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An Empirical Analysis of the wildfire ignitions in Australia using machine learning techniques
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  • David Tania,
  • Ishaani Priyadarshini,
  • Sandipan Sahu,
  • Raghvendra Kumar,
  • Shiyang Lyu
David Tania
Monash University Faculty of Information Technology

Corresponding Author:[email protected]

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Ishaani Priyadarshini
University of California Berkeley School of Information
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Sandipan Sahu
Gandhi Institute of Engineering and Technology
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Raghvendra Kumar
Gandhi Institute of Engineering and Technology
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Shiyang Lyu
Monash University Faculty of Information Technology
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Abstract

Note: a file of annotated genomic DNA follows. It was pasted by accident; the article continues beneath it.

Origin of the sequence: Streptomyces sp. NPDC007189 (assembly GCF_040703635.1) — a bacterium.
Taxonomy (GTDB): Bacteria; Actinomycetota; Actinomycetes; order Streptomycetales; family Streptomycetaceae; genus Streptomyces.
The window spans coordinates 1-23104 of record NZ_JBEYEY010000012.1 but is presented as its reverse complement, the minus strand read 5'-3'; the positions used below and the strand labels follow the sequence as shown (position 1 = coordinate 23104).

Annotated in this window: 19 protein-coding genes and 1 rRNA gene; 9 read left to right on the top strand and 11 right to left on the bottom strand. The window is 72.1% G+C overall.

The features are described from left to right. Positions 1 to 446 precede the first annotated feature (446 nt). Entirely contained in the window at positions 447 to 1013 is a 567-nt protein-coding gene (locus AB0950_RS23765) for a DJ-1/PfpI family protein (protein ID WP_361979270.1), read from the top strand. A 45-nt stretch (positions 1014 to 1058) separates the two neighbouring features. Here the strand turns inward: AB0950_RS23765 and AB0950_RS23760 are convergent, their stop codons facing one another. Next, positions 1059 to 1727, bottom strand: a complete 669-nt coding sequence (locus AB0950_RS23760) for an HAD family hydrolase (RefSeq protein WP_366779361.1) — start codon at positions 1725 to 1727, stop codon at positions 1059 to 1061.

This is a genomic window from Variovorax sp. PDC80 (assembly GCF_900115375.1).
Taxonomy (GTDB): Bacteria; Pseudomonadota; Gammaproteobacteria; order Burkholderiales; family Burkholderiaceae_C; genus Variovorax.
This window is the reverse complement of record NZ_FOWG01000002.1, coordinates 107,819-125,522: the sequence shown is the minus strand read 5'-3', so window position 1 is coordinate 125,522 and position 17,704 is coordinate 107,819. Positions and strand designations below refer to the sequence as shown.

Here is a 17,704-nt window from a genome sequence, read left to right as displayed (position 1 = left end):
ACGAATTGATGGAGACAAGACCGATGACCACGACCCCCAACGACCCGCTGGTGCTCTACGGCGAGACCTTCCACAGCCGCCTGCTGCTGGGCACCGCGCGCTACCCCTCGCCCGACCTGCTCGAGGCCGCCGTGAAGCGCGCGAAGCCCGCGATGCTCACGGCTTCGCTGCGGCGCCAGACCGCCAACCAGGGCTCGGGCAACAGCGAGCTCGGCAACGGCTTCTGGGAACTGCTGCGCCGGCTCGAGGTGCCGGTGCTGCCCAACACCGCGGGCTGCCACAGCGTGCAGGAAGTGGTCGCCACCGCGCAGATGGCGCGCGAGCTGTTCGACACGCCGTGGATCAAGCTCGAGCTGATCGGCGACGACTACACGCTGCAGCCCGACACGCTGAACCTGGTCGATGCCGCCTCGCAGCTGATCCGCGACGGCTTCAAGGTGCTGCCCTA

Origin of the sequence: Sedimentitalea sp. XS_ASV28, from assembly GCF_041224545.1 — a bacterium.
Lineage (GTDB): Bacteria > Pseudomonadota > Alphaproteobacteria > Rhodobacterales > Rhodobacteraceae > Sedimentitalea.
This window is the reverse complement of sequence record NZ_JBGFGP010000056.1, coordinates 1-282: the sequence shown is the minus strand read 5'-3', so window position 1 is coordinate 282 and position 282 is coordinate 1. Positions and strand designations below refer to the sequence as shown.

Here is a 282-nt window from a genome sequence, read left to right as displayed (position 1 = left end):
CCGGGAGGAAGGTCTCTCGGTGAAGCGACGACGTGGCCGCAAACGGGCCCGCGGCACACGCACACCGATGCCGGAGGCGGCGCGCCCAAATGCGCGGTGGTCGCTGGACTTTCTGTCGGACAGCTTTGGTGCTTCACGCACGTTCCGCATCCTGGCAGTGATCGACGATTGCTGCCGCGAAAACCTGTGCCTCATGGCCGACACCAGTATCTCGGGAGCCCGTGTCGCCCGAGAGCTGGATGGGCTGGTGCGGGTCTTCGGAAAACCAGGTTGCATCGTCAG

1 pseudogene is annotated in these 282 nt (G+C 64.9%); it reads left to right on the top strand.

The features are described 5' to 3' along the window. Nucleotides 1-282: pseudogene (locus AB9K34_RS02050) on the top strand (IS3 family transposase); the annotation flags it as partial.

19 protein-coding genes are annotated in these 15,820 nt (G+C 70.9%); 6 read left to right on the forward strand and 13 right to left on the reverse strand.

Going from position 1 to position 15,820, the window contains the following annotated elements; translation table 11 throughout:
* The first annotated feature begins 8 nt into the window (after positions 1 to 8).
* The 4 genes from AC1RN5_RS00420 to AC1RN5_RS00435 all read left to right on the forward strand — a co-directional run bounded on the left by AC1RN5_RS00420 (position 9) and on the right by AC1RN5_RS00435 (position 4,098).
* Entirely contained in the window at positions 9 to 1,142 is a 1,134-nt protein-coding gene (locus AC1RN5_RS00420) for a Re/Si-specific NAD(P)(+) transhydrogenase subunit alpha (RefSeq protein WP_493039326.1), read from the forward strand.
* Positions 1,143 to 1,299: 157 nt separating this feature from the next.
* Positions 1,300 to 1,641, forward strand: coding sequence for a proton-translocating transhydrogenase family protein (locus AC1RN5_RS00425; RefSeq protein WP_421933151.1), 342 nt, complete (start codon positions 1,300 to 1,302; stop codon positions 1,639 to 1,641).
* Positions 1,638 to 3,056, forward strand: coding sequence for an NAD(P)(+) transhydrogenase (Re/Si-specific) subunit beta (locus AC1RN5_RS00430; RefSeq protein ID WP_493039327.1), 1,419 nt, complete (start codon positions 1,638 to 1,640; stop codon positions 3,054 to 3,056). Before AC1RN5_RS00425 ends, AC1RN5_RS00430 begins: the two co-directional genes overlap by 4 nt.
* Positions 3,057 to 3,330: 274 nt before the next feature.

Over the last few decades, there has been an increase in the probability of occurrence of wildfires. Also known as bushfires, the catastrophe can be attributed to climate changes and extreme weather conditions. Australia’s dry and warm climate makes it prone to wildfires, which risks the ecosystem and decreases the forest area. Hence it is necessary to reduce bushfire risk by monitoring their intensity. The availability of remotely sensed data enables us to analyse wildfires, explore and discover patterns, and help provide real-time warnings. This paper examines the forest fire data from 2018-2020, considering parameters like Brightness (Prediction) and Fire Radiative Power (Classification). The analysis is conducted using several machine learning algorithms like Random Forest (RF), Decision Trees (DT), K-Nearest Neighbors (kNN), eXtreme Gradient Boosting (xGB), Artificial Neural Networks (ANN), Convolution Neural Networks (CNN), etc. The prediction models are evaluated using Mean squared error (MSE), Root Mean Square Error (RMSE), R squared (R2), and Mean Absolute Error (MAE). In contrast, the classification models are evaluated using accuracy, precision, recall, and F-1 score. Our study shows that the RF model is the best prediction model, and the ANN model is the best classification model compared to the baseline models.